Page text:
We have recently covered municipal ultra vires cases related to shark fin soup and puppies. In this case, an Alberta ban on some sales of drug paraphernalia was found to be outside the municipalities' competence.
The City of St. Albert, apparently concerned about the proliferation of head shops and other illicit activity, passed an amendment to its Business License Bylaw in 2012 that outlawed the sale of drug paraphernalia within St. Albert:
(h) “restricted product” means any of the following:
(i) a product that displays a marijuana plant,
(ii) a device intended to facilitate smoking activity, including a pipe (metal / glass blown, plastic, wood), water bong or
(iii) a type of grinder (electric or manual),
(iv) a type of digital weigh scale,
(v) a detoxifying product (including a drink, pill or other product) marketed for masking drug effects or making such effects undetectable through tests;
No person may, in a single business location or under a single business license, display or offer for sale restricted products from 3 or more categories thereof.
(2) No person may sell a restricted product to a minor.
(3) No person shall display a restricted product at a place of business such that the restricted product is visible from outside the place of business.
(4) The restrictions of this section 14.1 do not apply in the context of a licensed or regulated pharmacy as contemplated by the Pharmacy and Drug Act, RSA 2000 ch.P-13, or a licensed business within which such licensed or regulated pharmacy is operated.
Not long after the bylaw was passed, a local business was inspected by the City, a violation ticket was issued under that section, and the business' business license was "seized" for five days. The business responded by seeking a declaration that the bylaw was invalid.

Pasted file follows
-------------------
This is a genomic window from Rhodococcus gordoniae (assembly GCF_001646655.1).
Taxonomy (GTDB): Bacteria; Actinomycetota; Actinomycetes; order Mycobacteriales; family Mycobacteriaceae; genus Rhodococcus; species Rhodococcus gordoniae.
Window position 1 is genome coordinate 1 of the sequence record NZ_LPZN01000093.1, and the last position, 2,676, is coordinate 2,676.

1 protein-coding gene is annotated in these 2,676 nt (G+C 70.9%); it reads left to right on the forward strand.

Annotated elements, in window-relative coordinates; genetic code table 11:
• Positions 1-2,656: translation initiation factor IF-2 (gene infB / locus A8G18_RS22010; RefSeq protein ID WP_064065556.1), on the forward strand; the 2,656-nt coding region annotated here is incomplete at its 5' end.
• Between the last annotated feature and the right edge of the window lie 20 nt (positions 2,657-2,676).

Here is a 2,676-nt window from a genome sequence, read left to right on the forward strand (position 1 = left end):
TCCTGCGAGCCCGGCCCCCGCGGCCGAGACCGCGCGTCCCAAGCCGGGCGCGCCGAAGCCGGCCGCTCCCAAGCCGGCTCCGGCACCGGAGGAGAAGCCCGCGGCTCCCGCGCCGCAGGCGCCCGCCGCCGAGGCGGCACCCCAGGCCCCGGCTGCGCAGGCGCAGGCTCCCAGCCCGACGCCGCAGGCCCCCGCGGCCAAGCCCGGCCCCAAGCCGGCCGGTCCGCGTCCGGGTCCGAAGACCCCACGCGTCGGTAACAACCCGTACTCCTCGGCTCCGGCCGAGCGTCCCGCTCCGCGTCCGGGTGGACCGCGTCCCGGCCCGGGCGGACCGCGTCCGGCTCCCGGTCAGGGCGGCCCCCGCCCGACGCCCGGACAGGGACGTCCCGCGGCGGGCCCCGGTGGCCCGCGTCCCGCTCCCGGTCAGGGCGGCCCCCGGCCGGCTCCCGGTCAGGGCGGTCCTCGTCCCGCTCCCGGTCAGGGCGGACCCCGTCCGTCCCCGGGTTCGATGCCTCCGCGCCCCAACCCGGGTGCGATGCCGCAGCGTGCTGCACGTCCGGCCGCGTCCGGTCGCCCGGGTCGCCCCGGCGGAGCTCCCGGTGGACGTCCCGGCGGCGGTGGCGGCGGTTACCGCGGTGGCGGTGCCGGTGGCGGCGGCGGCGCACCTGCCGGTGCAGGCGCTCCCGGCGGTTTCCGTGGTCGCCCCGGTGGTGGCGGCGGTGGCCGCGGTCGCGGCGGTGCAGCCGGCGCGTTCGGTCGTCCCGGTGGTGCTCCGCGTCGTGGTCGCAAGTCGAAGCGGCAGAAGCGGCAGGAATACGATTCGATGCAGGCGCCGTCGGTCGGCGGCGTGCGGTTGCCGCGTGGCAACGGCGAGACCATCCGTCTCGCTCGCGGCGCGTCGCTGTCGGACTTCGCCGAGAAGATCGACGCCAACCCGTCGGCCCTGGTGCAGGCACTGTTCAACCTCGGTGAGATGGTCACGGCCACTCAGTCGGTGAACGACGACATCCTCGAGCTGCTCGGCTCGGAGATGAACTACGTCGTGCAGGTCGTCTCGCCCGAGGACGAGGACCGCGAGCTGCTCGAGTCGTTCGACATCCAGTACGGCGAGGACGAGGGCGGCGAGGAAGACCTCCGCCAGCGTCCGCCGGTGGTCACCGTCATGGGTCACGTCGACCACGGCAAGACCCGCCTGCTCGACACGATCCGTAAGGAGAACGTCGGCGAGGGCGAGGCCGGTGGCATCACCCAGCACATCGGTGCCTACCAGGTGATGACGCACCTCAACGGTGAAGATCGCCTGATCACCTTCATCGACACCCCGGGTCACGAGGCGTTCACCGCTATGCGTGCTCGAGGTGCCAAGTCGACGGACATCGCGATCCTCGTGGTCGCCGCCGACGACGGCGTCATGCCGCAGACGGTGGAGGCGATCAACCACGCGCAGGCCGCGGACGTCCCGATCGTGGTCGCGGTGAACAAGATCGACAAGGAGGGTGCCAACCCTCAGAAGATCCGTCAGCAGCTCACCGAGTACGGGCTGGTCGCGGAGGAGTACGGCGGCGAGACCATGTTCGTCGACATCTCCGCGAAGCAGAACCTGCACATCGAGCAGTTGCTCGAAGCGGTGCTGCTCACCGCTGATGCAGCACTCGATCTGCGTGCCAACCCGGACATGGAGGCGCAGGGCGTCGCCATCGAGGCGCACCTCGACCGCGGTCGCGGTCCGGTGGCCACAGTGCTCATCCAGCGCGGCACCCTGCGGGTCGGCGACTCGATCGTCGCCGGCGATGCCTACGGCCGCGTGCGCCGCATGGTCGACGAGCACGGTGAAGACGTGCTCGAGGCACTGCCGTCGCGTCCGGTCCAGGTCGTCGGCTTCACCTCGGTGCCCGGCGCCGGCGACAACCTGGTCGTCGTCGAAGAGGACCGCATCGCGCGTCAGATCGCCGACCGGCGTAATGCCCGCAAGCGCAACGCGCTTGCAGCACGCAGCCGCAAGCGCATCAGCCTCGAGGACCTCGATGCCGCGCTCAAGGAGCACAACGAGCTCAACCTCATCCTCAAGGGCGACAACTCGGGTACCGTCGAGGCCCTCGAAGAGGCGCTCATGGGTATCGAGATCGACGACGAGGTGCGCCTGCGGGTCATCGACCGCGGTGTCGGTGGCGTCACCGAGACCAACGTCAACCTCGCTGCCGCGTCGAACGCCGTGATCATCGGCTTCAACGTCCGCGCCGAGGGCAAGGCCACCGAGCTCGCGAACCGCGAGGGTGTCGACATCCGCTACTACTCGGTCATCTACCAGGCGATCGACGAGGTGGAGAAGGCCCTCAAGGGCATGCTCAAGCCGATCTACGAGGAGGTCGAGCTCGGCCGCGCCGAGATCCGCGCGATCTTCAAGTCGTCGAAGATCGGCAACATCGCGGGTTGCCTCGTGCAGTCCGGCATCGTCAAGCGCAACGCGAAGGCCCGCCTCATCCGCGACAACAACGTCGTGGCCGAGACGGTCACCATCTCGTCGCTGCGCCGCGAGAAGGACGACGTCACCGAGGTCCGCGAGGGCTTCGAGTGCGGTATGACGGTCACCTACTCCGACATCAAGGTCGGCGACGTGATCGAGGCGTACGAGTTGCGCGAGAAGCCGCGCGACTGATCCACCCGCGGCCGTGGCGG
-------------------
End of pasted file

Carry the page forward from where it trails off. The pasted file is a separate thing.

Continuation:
The primary grounds upon which the bylaw was alleged to be ultra vires the municipality was that it was in pith and substance a criminal law matter (and thus within federal jurisdiction.
In that regard, the Court noted that the Business Licencing Bylaw is primarily concerned with the licensing of businesses, and was otherwise not concerned with the regulation or control of the sale of goods and services.
In addition, while the City had argued that the purpose of the prohibition was to protect the safety, health and welfare of its citizens (a municipal head of power under Section 7(a) of the Municipal Government Act), all of the extrinisic evidence around the passing of the bylaw indicated that the City was primarily concerned with the illegal consumption of drugs. The court also noted that a similar prohibition already exists in Section 462.1 of the Criminal Code.
The court concluded that the bylaw had the "look and feel" of morality legislation, was designed to address deficiencies in enforcement of the Criminal Code, and was thus in pith and substance criminal law legislation.
In terms of effect, the Court found that the effect of the bylaw (to preclude the operation of certain shops and the sale of certain products) was also in pith and substance a criminal law matter. While the indirect effect might have been to improve the health and safety of St. Albert citizens, any such indirect effect was uncertain and could not save the bylaw.
Accordingly, the bylaw was found to be ultra vires the municipality and was struck down.
The Court did not rule on other grounds of invalidity alleged by the the shop, including allegations that the bylaw infringed Charter guarantees of free expression, fundamental justice, and non-discrimination.
The case is Smith v. St. Albert (City), 2012 ABQB 780